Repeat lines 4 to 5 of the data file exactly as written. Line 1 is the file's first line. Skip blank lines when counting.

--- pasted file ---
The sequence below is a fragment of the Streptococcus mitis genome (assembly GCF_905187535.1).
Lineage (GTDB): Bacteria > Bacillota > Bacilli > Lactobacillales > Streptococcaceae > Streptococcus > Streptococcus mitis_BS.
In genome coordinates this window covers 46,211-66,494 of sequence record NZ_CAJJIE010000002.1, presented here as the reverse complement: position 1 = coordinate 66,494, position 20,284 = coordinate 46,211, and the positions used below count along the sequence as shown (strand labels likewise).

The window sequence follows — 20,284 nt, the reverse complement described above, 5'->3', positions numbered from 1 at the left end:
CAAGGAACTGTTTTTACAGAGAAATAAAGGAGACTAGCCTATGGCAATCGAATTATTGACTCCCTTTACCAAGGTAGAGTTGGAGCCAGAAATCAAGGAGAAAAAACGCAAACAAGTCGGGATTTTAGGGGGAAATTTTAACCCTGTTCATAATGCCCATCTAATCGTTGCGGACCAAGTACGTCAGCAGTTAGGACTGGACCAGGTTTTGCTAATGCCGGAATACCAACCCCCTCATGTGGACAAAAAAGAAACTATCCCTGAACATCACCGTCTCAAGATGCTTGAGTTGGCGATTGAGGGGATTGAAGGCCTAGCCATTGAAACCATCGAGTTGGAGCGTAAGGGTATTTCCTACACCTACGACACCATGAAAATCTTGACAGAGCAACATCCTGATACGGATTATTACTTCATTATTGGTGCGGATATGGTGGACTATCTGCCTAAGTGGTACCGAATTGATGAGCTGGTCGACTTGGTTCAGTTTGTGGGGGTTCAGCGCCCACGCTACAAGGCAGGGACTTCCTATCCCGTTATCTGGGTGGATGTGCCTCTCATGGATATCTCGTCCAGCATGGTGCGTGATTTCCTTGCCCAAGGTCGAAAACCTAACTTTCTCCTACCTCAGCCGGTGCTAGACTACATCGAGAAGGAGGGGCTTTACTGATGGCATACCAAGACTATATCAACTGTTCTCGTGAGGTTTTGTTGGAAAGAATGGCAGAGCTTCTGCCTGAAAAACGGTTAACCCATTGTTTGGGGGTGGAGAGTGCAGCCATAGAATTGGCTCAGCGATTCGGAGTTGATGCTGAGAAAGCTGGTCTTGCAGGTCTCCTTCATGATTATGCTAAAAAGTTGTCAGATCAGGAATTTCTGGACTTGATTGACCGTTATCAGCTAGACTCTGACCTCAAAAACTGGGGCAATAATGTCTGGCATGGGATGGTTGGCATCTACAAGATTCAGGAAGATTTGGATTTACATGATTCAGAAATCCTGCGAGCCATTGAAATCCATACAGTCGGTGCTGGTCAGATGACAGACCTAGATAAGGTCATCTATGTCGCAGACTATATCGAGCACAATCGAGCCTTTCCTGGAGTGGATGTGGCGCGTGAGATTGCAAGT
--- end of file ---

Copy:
The window sequence follows — 20,284 nt, the reverse complement described above, 5'->3', positions numbered from 1 at the left end:
CAAGGAACTGTTTTTACAGAGAAATAAAGGAGACTAGCCTATGGCAATCGAATTATTGACTCCCTTTACCAAGGTAGAGTTGGAGCCAGAAATCAAGGAGAAAAAACGCAAACAAGTCGGGATTTTAGGGGGAAATTTTAACCCTGTTCATAATGCCCATCTAATCGTTGCGGACCAAGTACGTCAGCAGTTAGGACTGGACCAGGTTTTGCTAATGCCGGAATACCAACCCCCTCATGTGGACAAAAAAGAAACTATCCCTGAACATCACCGTCTCAAGATGCTTGAGTTGGCGATTGAGGGGATTGAAGGCCTAGCCATTGAAACCATCGAGTTGGAGCGTAAGGGTATTTCCTACACCTACGACACCATGAAAATCTTGACAGAGCAACATCCTGATACGGATTATTACTTCATTATTGGTGCGGATATGGTGGACTATCTGCCTAAGTGGTACCGAATTGATGAGCTGGTCGACTTGGTTCAGTTTGTGGGGGTTCAGCGCCCACGCTACAAGGCAGGGACTTCCTATCCCGTTATCTGGGTGGATGTGCCTCTCATGGATATCTCGTCCAGCATGGTGCGTGATTTCCTTGCCCAAGGTCGAAAACCTAACTTTCTCCTACCTCAGCCGGTGCTAGACTACATCGAGAAGGAGGGGCTTTACTGATGGCATACCAAGACTATATCAACTGTTCTCGTGAGGTTTTGTTGGAAAGAATGGCAGAGCTTCTGCCTGAAAAACGGTTAACCCATTGTTTGGGGGTGGAGAGTGCAGCCATAGAATTGGCTCAGCGATTCGGAGTTGATGCTGAGAAAGCTGGTCTTGCAGGTCTCCTTCATGATTATGCTAAAAAGTTGTCAGATCAGGAATTTCTGGACTTGATTGACCGTTATCAGCTAGACTCTGACCTCAAAAACTGGGGCAATAATGTCTGGCATGGGATGGTTGGCATCTACAAGATTCAGGAAGATTTGGATTTACATGATTCAGAAATCCTGCGAGCCATTGAAATCCATACAGTCGGTGCTGGTCAGATGACAGACCTAGATAAGGTCATCTATGTCGCAGACTATATCGAGCACAATCGAGCCTTTCCTGGAGTGGATGTGGCGCGTGAGATTGCAAGT